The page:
Harvard Medical School
 
Welkin Johnson  

Dept. of Microbiology and Immunobiology

Division of Microbiology

NEPRC

Harvard Medical School

One Pine Hill Drive

Southborough, MA 01772
 

phone: 508-624-8041

fax: 508-786-3317

email:

     

Research Summary

The genomes of all metazoan species are riddled with the remnants of ancient retroviral epidemics in the form of integrated proviruses.  These DNA “fossils” are a testament to the great adaptability of the retroviridae and serve as proof that the lineages of all living species have been subject to retroviral onslaughts for tens of millions of years.  Although we are generally not aware of it, when we study infection and replication of retroviruses in the lab, we are studying relationships that have been fine-tuned by millions of years of co-evolution of retroviruses and their animal hosts.

In our laboratory, we use a comparative approach to understand the virus-host relationship, focusing on the primate lentiviruses (HIV-1, HIV-2 in humans and the >40 SIV strains found in old world monkeys).  Projects typically begin with molecular phylogenetic analyses of viruses or relevant host genes, and often entail sampling both within and between species.  These analyses then drive hypotheses and subsequent design of molecular and cellular experiments in the lab.  Thus, projects in the laboratory bridge evolutionary biology and traditional, molecular and cellular virology, and trainees (graduate students and postdocs) are likely to develop expertise in both virology and molecular evolution.  While this work is relevant to HIV/AIDS in humans, even more broadly, we hope to arrive at a general understanding of how host genetic variation influences patterns of cross-species transmission, adaptation and emergence of viruses.

Training

Ph.D. Tufts University School of Medicine, Boston, MA
Postdoctoral training at Harvard Medical School

 


Selected Publications

Kirmaier, A., Wu, F., Newman, R., Hall, L.R., Morgan, J.S., O’Connor, S., Marx, P.A., Meythaler, M., Goldstein, S., Buckler-White, A., Kaur, A., Hirsch, V., Johnson, W.E.2010. TRIM5 Suppresses Cross-species Transmission of a primate immunodeficiency virus and selects for emergence of resistant variants in the new species. PLoS Biology - In press.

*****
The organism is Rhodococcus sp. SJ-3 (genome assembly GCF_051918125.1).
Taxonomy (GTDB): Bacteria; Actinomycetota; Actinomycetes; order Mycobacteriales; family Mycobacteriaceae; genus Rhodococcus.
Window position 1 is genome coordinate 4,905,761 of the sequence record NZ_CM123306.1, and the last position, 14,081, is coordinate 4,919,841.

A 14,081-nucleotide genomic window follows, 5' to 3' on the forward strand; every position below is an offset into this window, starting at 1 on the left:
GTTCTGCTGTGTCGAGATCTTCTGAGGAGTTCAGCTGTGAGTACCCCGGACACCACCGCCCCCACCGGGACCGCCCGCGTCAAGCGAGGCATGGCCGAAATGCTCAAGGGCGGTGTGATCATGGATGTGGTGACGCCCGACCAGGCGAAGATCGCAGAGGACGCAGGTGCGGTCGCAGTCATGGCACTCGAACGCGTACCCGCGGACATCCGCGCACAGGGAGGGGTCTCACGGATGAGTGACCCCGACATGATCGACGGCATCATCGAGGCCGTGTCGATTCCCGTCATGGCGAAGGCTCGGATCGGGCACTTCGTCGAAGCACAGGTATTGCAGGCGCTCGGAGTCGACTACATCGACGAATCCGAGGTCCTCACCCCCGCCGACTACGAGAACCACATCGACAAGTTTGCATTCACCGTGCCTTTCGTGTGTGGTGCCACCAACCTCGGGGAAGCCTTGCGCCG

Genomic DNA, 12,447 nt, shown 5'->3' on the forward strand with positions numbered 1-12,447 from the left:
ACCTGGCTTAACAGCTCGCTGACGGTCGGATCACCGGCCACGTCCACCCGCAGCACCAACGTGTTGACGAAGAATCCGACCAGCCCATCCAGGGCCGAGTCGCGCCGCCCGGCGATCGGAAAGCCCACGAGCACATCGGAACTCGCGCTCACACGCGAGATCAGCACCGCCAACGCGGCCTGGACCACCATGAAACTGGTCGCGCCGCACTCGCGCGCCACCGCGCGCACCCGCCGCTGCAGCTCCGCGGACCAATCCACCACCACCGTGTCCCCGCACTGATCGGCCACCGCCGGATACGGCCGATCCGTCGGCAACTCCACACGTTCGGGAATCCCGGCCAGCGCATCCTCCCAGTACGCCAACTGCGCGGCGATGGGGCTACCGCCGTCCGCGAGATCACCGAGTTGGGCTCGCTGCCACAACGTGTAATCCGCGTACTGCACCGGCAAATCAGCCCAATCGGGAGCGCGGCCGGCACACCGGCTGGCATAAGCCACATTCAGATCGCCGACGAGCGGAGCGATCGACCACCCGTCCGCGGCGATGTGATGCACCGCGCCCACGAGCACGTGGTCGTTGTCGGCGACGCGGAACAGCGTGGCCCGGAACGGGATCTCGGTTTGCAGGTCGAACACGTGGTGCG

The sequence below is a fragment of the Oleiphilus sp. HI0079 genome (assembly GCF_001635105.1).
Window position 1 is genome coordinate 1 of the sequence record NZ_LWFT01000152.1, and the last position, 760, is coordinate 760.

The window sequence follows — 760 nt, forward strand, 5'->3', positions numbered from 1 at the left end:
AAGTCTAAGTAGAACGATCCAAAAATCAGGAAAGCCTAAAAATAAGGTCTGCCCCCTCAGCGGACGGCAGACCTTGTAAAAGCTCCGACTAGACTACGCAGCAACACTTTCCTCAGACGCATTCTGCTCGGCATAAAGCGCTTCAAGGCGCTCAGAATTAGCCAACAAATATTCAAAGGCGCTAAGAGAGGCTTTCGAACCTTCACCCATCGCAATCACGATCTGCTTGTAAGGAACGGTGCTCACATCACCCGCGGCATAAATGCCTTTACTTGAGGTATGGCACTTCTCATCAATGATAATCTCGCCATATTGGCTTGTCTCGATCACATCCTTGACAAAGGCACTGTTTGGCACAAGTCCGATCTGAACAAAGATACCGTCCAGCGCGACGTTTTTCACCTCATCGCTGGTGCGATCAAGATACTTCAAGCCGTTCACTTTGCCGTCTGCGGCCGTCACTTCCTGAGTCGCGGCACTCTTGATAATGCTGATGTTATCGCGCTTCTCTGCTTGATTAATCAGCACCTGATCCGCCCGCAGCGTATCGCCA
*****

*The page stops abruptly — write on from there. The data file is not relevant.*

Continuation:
Newman, R.M., Hall, L., Kirmaier, A., Pozzi, L., Pery, E., Farzan, M., O’Neil, S.P., Johnson, W.E. 2008. Evolution of a TRIM5-CypA Splice Isoform in Old World Monkeys. PLoS Pathogens 4(2):e1000003.
PMID: 18389077.

Newman, R.M., Hall, L.R., Connole, M., Chen, G-L, Yuste, E., Diehl, W., Hunter, E., Kaur, A., Miller, G., Johnson, W.E.2006. Balancing Selection and Functional Polymorphism in Old World Monkey TRIM5a. Proceedings of the National Academy of Sciences 103(50)19134-19139.
PMID: 17142324.

Sato, S., Yuste, E., Lauer, W.A., Chang, E-H., Morgan, J.S., Bixby, J.G., Lifson, J.D., Desrosiers, R.C., and Johnson, W.E. 2008. Potent antibody mediated neutralization and evolution of antigenic escape variants of simian immunodeficiency virus strain SIVmac239 in vivo. Journal of Virology 82:9739-52. PMID: 18667507.

Johnson, W.E. 2008. A Proviral Puzzle with a Prosimian Twist. Proceedings of the National Academy of Sciences 105:20051-20052.
PMID: 19091949.

Johnson, W.E. and Sawyer, S.L. 2009. Evolution of the antiretroviral TRIM5 gene. Immunogenetics 61:63-76. PMID: 19238338.